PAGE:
MARGINALITY ON THE MARGINS OF EUROPE – THE IMPACT OF COVID-19 ON ROMA COMMUNITIES IN NON-EU COUNTRIES IN EASTERN EUROPE

The primary aim of this project is to map the overall impact of the COVID-19 pandemic on Roma communities in non-EU countries in Eastern Europe. To date, no such data is available, although there are reasons to suspect this minority group might be particularly vulnerable both to COVID-19 and to the effects of the measures implemented to contain it. Given the double vulnerability of Roma communities on account of their poverty and pervasive racism targeting them, the project is driven by two main research questions:

1) To what extent are the Roma communities more vulnerable to COVID-19 because of poverty and poor living conditions, and what could be done to mitigate such vulnerabilities?

Existing reports outlining the situation of Roma communities in Eastern Europe emphasise the generally extremely poor living conditions and lack of access to basic services of this ethnic group, often including reduced access to healthcare, lack of health insurance, and a higher prevalence of pre-existing health conditions compared to the general population. Starting from this premise, the project will assess the impact of the measures put in place to contain the pandemic by focusing on several areas of interest: (a) how the pandemic impacted on their ability to access healthcare services; (b) how Roma communities coped with lockdown situations given their housing situation; (c) how social distancing and lockdown measures have impacted on the ability of Roma children to access education; (d) how these measures impacted on the ability of Roma people to earn a living. In addition, the project will focus on (e) the impact of the pandemic on Roma women, which are particularly at risk of poverty and domestic abuse in these circumstances.

2) Have there been instances of racist incidents and hate speech targeting Roma communities in the context of the ongoing pandemic, including from the authorities responsible for enforcing the social distancing measures? What has been the response of local and national authorities to such incidents? 

Even before the breakout of the pandemic there was ample evidence of online hate speech against Roma communities in all countries covered by this study. In addition, racially motivated incidents and cases of police brutality were also frequently reported by civil society organisations. In recent months there appears to be an increase in hate speech and racist incidents, whereby people belonging to the Roma community are blamed for not complying with social distancing measures, and therefore for being the main ethnic group responsible for spreading the virus. Cases of disproportionate use of force by the police and of its sealing off entire Roma communities have also been reported by the media. This project will therefore enquire into instances of hate speech, racist incidents and police brutality directed against the Roma communities in the context of the pandemic. An additional line of enquiry will look into whether the countries covered by this research have put in place measures for aiding such vulnerable groups, and if so what kinds of needs these policies are designed to meet.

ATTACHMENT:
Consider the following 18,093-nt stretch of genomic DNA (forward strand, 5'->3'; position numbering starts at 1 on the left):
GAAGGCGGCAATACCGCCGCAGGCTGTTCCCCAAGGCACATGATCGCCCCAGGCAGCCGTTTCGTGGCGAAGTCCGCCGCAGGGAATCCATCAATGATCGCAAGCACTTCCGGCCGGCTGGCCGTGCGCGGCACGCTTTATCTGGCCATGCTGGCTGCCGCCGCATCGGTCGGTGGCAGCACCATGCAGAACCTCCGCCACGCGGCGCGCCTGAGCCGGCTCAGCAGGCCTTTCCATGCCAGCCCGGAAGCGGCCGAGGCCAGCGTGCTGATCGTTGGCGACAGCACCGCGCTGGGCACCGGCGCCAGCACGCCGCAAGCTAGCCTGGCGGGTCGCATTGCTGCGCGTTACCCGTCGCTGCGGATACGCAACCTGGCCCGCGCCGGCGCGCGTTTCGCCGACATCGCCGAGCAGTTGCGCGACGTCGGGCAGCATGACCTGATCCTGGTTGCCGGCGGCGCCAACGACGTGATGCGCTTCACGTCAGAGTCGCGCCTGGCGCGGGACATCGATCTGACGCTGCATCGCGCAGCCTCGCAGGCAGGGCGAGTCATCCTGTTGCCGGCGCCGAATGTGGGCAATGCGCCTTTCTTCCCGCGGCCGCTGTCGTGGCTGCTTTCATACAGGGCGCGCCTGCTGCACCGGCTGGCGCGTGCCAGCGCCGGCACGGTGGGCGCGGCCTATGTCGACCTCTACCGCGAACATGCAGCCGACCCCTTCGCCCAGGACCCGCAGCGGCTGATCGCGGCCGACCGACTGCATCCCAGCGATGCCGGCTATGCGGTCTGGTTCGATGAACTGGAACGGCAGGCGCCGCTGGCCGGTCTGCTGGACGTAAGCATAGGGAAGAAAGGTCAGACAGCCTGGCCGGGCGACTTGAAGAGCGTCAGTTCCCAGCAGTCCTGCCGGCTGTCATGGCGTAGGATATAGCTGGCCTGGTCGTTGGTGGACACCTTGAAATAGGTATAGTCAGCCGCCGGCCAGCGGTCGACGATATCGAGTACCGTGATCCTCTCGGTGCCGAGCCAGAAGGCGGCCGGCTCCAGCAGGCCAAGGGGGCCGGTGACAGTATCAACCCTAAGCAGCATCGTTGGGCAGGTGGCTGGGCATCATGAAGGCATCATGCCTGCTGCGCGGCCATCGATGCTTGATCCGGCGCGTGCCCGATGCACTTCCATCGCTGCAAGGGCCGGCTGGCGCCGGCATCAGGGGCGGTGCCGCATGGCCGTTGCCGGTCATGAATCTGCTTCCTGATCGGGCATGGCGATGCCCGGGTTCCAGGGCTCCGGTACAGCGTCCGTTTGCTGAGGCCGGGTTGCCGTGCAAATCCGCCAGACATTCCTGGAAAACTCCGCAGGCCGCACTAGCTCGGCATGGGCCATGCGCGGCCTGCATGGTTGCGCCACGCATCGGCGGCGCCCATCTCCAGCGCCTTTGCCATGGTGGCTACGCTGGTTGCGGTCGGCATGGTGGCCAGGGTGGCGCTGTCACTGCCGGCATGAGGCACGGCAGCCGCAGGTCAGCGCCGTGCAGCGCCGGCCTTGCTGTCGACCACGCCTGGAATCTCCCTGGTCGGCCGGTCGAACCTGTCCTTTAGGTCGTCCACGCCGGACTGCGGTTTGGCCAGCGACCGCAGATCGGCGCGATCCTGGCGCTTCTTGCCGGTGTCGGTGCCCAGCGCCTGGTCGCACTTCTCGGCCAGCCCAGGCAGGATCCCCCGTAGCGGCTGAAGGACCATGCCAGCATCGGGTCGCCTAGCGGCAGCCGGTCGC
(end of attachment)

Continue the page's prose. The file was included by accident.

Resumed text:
The project is funded by the University of Leicester’s QR Global Challenges Research Fund (Research England) and developed in partnership with the European Centre for Minority Issues. Data for the project will be collected from Albania, Bosnia and Herzegovina, Moldova, Montenegro, North Macedonia, Serbia, and Ukraine.

Andreea Cârstocea (ECMI Senior researcher), and Raul Cârstocea (Lecturer, University of Leicester) will coordinate all research activities related to the project, with the support of Craig Willis (ECMI Researcher). The data collection will be carried out with the support of the following:

  1. Ram Hadroj, Vish këpucët e mia – Walk in my shoes (Albania)
  2. Indira Bajramović and Amra Čaškić, Bolja Budućnost Tuzla (Bosnia and Herzegovina)
  3. Ion Duminică, Asociaţia Porojan (Moldova)
  4. Samir Jaha and Miloš Knežević, NVO Mladi Romi (Montenegro)
  5. Suad Skenderi, Romalitico Roma Policy Analyses (North Macedonia)
  6. Jasmina Miković and Milijana Trifkovic, Child Rights Centre (Serbia)
  7. Nataliia Mekahal, Olha Sribniak, Mykhailo Drapak, ECMI Ukraine Programme (Ukraine)

For any questions please write to ECMI Coordinator of the Project Dr Andreea Carstocea.


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